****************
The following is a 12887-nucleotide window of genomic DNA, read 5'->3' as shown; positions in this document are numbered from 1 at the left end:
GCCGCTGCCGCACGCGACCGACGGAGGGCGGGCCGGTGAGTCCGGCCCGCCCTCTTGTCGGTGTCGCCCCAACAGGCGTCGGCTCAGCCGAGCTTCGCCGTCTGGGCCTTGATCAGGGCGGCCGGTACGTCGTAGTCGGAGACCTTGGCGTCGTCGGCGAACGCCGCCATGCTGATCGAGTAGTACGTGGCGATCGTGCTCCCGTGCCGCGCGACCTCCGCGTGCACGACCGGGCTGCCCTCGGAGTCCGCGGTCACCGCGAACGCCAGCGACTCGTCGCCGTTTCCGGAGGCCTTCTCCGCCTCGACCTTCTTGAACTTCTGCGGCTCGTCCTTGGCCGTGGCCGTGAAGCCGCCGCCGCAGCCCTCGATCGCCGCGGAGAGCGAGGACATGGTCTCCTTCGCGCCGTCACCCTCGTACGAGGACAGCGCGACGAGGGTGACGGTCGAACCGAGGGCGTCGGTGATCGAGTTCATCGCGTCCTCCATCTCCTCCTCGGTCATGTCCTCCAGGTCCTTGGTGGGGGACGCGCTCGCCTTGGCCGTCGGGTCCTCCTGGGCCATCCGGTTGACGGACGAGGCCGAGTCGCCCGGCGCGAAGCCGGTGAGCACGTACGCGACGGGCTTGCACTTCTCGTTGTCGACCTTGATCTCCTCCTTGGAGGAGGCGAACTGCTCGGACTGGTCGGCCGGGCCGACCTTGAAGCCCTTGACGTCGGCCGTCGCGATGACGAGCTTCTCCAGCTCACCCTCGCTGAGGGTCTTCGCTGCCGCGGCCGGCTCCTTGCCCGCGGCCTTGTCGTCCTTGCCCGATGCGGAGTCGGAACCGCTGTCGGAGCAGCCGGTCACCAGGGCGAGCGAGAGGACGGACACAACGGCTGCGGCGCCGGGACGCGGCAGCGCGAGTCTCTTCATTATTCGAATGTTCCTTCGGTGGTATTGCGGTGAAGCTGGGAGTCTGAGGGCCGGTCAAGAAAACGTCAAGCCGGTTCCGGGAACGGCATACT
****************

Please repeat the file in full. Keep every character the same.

The following is a 12887-nucleotide window of genomic DNA, read 5'->3' as shown; positions in this document are numbered from 1 at the left end:
GCCGCTGCCGCACGCGACCGACGGAGGGCGGGCCGGTGAGTCCGGCCCGCCCTCTTGTCGGTGTCGCCCCAACAGGCGTCGGCTCAGCCGAGCTTCGCCGTCTGGGCCTTGATCAGGGCGGCCGGTACGTCGTAGTCGGAGACCTTGGCGTCGTCGGCGAACGCCGCCATGCTGATCGAGTAGTACGTGGCGATCGTGCTCCCGTGCCGCGCGACCTCCGCGTGCACGACCGGGCTGCCCTCGGAGTCCGCGGTCACCGCGAACGCCAGCGACTCGTCGCCGTTTCCGGAGGCCTTCTCCGCCTCGACCTTCTTGAACTTCTGCGGCTCGTCCTTGGCCGTGGCCGTGAAGCCGCCGCCGCAGCCCTCGATCGCCGCGGAGAGCGAGGACATGGTCTCCTTCGCGCCGTCACCCTCGTACGAGGACAGCGCGACGAGGGTGACGGTCGAACCGAGGGCGTCGGTGATCGAGTTCATCGCGTCCTCCATCTCCTCCTCGGTCATGTCCTCCAGGTCCTTGGTGGGGGACGCGCTCGCCTTGGCCGTCGGGTCCTCCTGGGCCATCCGGTTGACGGACGAGGCCGAGTCGCCCGGCGCGAAGCCGGTGAGCACGTACGCGACGGGCTTGCACTTCTCGTTGTCGACCTTGATCTCCTCCTTGGAGGAGGCGAACTGCTCGGACTGGTCGGCCGGGCCGACCTTGAAGCCCTTGACGTCGGCCGTCGCGATGACGAGCTTCTCCAGCTCACCCTCGCTGAGGGTCTTCGCTGCCGCGGCCGGCTCCTTGCCCGCGGCCTTGTCGTCCTTGCCCGATGCGGAGTCGGAACCGCTGTCGGAGCAGCCGGTCACCAGGGCGAGCGAGAGGACGGACACAACGGCTGCGGCGCCGGGACGCGGCAGCGCGAGTCTCTTCATTATTCGAATGTTCCTTCGGTGGTATTGCGGTGAAGCTGGGAGTCTGAGGGCCGGTCAAGAAAACGTCAAGCCGGTTCCGGGAACGGCATACT